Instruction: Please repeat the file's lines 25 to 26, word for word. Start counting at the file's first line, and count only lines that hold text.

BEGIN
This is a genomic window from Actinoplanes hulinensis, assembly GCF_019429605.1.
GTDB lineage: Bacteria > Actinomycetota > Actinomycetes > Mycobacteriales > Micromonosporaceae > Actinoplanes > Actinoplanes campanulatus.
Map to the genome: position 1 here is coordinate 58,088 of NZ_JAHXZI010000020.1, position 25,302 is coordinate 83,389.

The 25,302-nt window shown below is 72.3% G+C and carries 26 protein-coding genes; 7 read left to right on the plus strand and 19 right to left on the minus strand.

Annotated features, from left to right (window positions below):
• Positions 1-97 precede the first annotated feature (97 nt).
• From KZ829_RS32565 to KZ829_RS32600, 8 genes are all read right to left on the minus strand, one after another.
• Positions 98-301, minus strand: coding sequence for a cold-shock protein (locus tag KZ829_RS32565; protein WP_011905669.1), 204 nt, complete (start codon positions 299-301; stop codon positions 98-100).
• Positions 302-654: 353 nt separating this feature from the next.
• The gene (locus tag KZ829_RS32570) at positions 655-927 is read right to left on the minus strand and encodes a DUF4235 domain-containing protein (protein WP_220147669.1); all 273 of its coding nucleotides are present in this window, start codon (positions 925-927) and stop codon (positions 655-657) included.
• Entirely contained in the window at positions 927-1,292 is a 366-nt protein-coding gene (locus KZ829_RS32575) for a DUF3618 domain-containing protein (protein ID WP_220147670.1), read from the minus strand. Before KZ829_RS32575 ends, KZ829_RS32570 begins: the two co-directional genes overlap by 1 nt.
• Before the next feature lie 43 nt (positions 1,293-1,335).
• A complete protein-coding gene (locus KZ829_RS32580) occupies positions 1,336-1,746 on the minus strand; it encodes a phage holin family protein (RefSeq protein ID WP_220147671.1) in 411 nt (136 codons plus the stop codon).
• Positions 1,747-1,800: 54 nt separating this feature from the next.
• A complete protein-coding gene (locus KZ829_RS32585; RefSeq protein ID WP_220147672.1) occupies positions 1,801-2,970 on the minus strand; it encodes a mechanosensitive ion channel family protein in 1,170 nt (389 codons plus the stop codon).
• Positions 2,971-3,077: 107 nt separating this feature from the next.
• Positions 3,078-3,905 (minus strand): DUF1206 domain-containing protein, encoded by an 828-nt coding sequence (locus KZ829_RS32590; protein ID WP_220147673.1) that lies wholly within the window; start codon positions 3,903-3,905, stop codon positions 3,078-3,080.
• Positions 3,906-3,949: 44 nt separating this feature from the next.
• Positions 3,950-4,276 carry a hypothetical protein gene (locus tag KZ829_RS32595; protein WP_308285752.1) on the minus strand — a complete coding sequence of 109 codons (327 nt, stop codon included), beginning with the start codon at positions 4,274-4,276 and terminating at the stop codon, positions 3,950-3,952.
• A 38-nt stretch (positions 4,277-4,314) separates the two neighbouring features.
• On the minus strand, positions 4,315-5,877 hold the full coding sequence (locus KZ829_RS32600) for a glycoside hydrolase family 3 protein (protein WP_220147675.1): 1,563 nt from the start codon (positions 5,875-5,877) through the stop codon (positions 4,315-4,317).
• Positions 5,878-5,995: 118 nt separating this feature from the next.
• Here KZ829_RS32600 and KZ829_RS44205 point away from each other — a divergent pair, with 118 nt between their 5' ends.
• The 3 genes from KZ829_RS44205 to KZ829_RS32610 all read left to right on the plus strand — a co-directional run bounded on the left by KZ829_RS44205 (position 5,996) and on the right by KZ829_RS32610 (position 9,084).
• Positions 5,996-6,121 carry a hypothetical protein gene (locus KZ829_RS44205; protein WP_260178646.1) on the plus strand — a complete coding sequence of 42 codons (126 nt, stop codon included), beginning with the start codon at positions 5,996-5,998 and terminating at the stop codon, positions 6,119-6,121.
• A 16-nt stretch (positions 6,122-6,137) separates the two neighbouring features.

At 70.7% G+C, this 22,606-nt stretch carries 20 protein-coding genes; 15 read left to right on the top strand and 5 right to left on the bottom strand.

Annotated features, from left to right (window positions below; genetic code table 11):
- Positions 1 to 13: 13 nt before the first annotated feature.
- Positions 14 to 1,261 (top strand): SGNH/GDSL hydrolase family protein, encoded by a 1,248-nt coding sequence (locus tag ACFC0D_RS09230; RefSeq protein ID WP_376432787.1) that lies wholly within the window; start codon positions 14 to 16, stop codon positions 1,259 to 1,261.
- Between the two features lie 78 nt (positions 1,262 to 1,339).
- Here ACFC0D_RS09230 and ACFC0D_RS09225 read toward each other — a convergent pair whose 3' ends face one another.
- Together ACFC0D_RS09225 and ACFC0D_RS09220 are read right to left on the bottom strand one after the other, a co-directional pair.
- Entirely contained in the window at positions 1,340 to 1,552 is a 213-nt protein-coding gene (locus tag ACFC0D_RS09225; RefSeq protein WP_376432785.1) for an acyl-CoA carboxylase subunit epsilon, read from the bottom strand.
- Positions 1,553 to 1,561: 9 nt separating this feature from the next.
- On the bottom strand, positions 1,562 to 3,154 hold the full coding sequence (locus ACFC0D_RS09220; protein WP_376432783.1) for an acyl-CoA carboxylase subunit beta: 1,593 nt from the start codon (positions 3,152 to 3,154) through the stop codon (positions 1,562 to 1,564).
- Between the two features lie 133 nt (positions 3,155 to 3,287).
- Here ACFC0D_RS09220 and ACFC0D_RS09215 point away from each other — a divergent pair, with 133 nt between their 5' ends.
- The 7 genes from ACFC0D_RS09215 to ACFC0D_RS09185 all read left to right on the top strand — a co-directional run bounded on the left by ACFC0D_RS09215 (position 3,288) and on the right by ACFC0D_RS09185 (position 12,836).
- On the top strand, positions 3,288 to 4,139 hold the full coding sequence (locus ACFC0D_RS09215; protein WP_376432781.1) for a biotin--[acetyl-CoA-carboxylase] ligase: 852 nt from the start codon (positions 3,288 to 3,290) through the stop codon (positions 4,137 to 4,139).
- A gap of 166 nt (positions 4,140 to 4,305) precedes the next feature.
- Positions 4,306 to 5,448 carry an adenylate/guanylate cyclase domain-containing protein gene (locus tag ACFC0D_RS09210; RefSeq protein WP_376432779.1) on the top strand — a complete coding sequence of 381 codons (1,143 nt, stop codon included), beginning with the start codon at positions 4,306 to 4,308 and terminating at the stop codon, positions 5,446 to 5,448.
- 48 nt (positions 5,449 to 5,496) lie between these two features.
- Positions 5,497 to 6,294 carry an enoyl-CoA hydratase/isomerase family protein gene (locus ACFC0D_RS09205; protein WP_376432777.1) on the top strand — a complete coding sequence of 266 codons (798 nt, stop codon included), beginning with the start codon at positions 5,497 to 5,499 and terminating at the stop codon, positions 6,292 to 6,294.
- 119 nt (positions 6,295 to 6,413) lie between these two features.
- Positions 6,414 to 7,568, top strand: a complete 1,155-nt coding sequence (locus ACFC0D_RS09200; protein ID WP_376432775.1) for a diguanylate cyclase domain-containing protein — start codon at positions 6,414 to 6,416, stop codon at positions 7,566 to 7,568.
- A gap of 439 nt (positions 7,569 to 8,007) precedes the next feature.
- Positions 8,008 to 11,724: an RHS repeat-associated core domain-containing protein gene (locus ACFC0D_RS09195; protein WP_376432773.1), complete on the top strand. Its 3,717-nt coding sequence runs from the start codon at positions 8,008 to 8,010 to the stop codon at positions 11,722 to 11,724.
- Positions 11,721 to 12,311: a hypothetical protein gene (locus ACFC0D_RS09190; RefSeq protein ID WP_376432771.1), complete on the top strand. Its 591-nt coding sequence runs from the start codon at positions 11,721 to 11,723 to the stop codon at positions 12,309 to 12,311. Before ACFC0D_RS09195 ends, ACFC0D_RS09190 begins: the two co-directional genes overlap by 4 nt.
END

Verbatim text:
• Positions 5,996-6,121 carry a hypothetical protein gene (locus KZ829_RS44205; protein WP_260178646.1) on the plus strand — a complete coding sequence of 42 codons (126 nt, stop codon included), beginning with the start codon at positions 5,996-5,998 and terminating at the stop codon, positions 6,119-6,121.
• A 16-nt stretch (positions 6,122-6,137) separates the two neighbouring features.